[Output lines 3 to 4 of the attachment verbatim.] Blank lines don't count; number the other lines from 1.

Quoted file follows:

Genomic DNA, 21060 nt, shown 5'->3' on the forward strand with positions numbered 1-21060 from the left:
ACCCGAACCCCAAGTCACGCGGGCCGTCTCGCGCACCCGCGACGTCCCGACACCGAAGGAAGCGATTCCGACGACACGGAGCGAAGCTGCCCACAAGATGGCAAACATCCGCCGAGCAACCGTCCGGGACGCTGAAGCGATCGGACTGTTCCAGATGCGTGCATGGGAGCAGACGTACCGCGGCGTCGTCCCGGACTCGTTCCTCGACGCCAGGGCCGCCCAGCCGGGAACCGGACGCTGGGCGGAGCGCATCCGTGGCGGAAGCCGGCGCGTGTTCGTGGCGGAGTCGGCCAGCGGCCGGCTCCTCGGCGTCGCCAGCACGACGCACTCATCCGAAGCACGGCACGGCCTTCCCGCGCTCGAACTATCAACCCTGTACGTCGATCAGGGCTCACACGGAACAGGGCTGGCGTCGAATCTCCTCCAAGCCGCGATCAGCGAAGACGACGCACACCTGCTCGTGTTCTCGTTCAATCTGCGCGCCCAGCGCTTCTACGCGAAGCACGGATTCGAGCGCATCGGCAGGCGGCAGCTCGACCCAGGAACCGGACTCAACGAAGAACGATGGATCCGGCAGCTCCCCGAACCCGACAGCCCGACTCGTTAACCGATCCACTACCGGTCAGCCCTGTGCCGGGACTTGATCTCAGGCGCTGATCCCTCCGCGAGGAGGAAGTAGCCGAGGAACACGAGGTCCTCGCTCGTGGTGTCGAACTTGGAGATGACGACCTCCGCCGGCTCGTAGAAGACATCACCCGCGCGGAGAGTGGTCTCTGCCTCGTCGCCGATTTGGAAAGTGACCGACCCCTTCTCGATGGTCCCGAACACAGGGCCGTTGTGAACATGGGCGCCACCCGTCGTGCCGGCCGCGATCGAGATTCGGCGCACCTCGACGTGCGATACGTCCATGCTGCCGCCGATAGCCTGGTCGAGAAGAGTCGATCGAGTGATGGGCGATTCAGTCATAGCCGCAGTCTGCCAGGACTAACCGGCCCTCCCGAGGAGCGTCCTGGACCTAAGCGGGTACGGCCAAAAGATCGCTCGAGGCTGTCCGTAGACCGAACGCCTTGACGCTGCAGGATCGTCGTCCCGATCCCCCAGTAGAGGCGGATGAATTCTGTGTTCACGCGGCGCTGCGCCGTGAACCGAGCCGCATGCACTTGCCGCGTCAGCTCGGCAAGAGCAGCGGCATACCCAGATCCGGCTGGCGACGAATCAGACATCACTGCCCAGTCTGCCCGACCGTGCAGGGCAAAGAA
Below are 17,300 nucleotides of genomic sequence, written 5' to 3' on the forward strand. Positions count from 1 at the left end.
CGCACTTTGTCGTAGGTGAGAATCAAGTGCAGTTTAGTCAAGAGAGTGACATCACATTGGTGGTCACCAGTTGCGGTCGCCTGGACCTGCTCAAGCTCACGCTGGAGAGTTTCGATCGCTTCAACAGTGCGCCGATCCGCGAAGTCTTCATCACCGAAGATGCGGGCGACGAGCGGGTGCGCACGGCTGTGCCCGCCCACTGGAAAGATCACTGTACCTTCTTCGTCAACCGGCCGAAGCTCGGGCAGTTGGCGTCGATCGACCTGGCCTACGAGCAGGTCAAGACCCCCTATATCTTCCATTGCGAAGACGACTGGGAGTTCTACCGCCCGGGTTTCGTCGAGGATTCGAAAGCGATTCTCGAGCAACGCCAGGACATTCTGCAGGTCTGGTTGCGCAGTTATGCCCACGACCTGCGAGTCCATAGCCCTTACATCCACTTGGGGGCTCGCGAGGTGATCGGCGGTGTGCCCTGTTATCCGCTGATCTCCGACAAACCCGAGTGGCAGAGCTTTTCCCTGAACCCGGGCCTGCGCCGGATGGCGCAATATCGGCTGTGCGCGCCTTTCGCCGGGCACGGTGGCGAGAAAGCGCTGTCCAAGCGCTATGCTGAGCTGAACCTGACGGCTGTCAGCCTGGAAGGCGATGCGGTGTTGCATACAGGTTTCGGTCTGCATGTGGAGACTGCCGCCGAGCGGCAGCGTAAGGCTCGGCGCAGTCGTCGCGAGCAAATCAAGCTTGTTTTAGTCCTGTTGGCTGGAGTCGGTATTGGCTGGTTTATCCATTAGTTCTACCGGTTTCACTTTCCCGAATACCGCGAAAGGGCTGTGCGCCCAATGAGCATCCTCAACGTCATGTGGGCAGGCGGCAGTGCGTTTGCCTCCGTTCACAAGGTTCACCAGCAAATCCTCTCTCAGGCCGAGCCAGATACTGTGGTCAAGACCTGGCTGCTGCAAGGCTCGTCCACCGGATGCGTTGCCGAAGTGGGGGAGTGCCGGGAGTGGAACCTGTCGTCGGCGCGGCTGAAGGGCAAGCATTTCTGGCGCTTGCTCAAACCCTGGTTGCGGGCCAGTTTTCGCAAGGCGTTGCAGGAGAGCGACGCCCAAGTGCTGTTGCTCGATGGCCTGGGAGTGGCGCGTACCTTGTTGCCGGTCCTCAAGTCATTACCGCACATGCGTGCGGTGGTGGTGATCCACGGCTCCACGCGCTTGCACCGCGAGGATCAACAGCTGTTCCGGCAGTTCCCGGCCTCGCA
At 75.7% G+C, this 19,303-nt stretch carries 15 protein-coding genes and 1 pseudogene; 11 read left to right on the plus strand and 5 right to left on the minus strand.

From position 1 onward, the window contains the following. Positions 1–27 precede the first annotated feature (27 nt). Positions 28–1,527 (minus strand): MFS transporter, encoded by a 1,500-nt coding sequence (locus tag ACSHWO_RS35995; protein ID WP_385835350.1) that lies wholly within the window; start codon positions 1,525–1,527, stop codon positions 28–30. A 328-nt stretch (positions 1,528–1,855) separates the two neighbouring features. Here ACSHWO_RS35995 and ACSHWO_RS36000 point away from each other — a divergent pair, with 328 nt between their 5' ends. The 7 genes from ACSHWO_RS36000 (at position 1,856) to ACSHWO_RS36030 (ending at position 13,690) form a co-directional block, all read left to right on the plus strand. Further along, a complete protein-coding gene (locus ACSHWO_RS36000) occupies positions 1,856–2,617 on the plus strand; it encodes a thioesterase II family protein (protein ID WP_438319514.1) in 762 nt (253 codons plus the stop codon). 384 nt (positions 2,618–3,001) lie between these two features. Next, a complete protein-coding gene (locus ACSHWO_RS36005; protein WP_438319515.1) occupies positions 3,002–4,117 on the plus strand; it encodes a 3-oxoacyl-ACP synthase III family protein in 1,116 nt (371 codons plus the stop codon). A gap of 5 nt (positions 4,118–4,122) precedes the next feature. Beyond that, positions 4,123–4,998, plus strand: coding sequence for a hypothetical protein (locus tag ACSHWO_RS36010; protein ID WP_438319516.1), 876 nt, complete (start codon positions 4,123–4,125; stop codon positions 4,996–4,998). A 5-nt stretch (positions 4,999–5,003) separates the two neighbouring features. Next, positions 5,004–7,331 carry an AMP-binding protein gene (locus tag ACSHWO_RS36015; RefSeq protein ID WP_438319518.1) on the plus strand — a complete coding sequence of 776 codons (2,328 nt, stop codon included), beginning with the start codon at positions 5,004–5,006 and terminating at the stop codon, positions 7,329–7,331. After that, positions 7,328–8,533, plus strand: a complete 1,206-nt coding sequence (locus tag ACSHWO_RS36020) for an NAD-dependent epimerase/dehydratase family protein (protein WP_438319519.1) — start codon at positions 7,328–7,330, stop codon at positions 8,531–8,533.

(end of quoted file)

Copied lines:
Below are 17,300 nucleotides of genomic sequence, written 5' to 3' on the forward strand. Positions count from 1 at the left end.
CGCACTTTGTCGTAGGTGAGAATCAAGTGCAGTTTAGTCAAGAGAGTGACATCACATTGGTGGTCACCAGTTGCGGTCGCCTGGACCTGCTCAAGCTCACGCTGGAGAGTTTCGATCGCTTCAACAGTGCGCCGATCCGCGAAGTCTTCATCACCGAAGATGCGGGCGACGAGCGGGTGCGCACGGCTGTGCCCGCCCACTGGAAAGATCACTGTACCTTCTTCGTCAACCGGCCGAAGCTCGGGCAGTTGGCGTCGATCGACCTGGCCTACGAGCAGGTCAAGACCCCCTATATCTTCCATTGCGAAGACGACTGGGAGTTCTACCGCCCGGGTTTCGTCGAGGATTCGAAAGCGATTCTCGAGCAACGCCAGGACATTCTGCAGGTCTGGTTGCGCAGTTATGCCCACGACCTGCGAGTCCATAGCCCTTACATCCACTTGGGGGCTCGCGAGGTGATCGGCGGTGTGCCCTGTTATCCGCTGATCTCCGACAAACCCGAGTGGCAGAGCTTTTCCCTGAACCCGGGCCTGCGCCGGATGGCGCAATATCGGCTGTGCGCGCCTTTCGCCGGGCACGGTGGCGAGAAAGCGCTGTCCAAGCGCTATGCTGAGCTGAACCTGACGGCTGTCAGCCTGGAAGGCGATGCGGTGTTGCATACAGGTTTCGGTCTGCATGTGGAGACTGCCGCCGAGCGGCAGCGTAAGGCTCGGCGCAGTCGTCGCGAGCAAATCAAGCTTGTTTTAGTCCTGTTGGCTGGAGTCGGTATTGGCTGGTTTATCCATTAGTTCTACCGGTTTCACTTTCCCGAATACCGCGAAAGGGCTGTGCGCCCAATGAGCATCCTCAACGTCATGTGGGCAGGCGGCAGTGCGTTTGCCTCCGTTCACAAGGTTCACCAGCAAATCCTCTCTCAGGCCGAGCCAGATACTGTGGTCAAGACCTGGCTGCTGCAAGGCTCGTCCACCGGATGCGTTGCCGAAGTGGGGGAGTGCCGGGAGTGGAACCTGTCGTCGGCGCGGCTGAAGGGCAAGCATTTCTGGCGCTTGCTCAAACCCTGGTTGCGGGCCAGTTTTCGCAAGGCGTTGCAGGAGAGCGACGCCCAAGTGCTGTTGCTCGATGGCCTGGGAGTGGCGCGTACCTTGTTGCCGGTCCTCAAGTCATTACCGCACATGCGTGCGGTGGTGGTGATCCACGGCTCCACGCGCTTGCACCGCGAGGATCAACAGCTGTTCCGGCAGTTCCCGGCCTCGCA